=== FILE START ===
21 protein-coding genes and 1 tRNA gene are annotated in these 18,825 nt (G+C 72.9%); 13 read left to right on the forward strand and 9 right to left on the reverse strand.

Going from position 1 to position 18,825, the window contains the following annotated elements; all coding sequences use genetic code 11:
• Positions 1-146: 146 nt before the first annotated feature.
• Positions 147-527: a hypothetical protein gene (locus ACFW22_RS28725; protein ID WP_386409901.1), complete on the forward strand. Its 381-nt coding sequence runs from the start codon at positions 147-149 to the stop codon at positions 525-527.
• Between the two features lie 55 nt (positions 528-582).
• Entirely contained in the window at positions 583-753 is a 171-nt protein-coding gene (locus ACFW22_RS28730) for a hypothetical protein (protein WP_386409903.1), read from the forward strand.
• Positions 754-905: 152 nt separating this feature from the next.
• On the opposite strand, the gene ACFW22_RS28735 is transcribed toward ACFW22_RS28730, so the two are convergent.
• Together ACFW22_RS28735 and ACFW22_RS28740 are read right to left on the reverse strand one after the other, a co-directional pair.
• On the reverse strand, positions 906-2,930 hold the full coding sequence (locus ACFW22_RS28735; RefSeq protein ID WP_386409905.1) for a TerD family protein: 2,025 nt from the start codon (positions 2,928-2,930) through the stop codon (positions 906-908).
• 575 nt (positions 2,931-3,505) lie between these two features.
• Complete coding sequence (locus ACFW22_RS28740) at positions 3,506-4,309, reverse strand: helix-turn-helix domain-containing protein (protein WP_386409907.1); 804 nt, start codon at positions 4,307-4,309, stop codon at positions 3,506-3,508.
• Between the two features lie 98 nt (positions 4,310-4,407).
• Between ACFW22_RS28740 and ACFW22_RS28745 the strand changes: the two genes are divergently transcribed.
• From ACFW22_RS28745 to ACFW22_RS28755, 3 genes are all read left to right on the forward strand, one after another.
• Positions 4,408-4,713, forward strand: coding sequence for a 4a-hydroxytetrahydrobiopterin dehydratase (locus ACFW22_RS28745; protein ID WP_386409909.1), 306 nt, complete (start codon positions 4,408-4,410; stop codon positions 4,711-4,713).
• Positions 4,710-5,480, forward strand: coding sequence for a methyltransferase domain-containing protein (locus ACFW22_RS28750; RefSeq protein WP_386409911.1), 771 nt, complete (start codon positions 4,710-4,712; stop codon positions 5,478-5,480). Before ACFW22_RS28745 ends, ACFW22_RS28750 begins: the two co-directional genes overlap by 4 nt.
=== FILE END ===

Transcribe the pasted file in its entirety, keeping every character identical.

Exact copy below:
21 protein-coding genes and 1 tRNA gene are annotated in these 18,825 nt (G+C 72.9%); 13 read left to right on the forward strand and 9 right to left on the reverse strand.

Going from position 1 to position 18,825, the window contains the following annotated elements; all coding sequences use genetic code 11:
• Positions 1-146: 146 nt before the first annotated feature.
• Positions 147-527: a hypothetical protein gene (locus ACFW22_RS28725; protein ID WP_386409901.1), complete on the forward strand. Its 381-nt coding sequence runs from the start codon at positions 147-149 to the stop codon at positions 525-527.
• Between the two features lie 55 nt (positions 528-582).
• Entirely contained in the window at positions 583-753 is a 171-nt protein-coding gene (locus ACFW22_RS28730) for a hypothetical protein (protein WP_386409903.1), read from the forward strand.
• Positions 754-905: 152 nt separating this feature from the next.
• On the opposite strand, the gene ACFW22_RS28735 is transcribed toward ACFW22_RS28730, so the two are convergent.
• Together ACFW22_RS28735 and ACFW22_RS28740 are read right to left on the reverse strand one after the other, a co-directional pair.
• On the reverse strand, positions 906-2,930 hold the full coding sequence (locus ACFW22_RS28735; RefSeq protein ID WP_386409905.1) for a TerD family protein: 2,025 nt from the start codon (positions 2,928-2,930) through the stop codon (positions 906-908).
• 575 nt (positions 2,931-3,505) lie between these two features.
• Complete coding sequence (locus ACFW22_RS28740) at positions 3,506-4,309, reverse strand: helix-turn-helix domain-containing protein (protein WP_386409907.1); 804 nt, start codon at positions 4,307-4,309, stop codon at positions 3,506-3,508.
• Between the two features lie 98 nt (positions 4,310-4,407).
• Between ACFW22_RS28740 and ACFW22_RS28745 the strand changes: the two genes are divergently transcribed.
• From ACFW22_RS28745 to ACFW22_RS28755, 3 genes are all read left to right on the forward strand, one after another.
• Positions 4,408-4,713, forward strand: coding sequence for a 4a-hydroxytetrahydrobiopterin dehydratase (locus ACFW22_RS28745; protein ID WP_386409909.1), 306 nt, complete (start codon positions 4,408-4,410; stop codon positions 4,711-4,713).
• Positions 4,710-5,480, forward strand: coding sequence for a methyltransferase domain-containing protein (locus ACFW22_RS28750; RefSeq protein WP_386409911.1), 771 nt, complete (start codon positions 4,710-4,712; stop codon positions 5,478-5,480). Before ACFW22_RS28745 ends, ACFW22_RS28750 begins: the two co-directional genes overlap by 4 nt.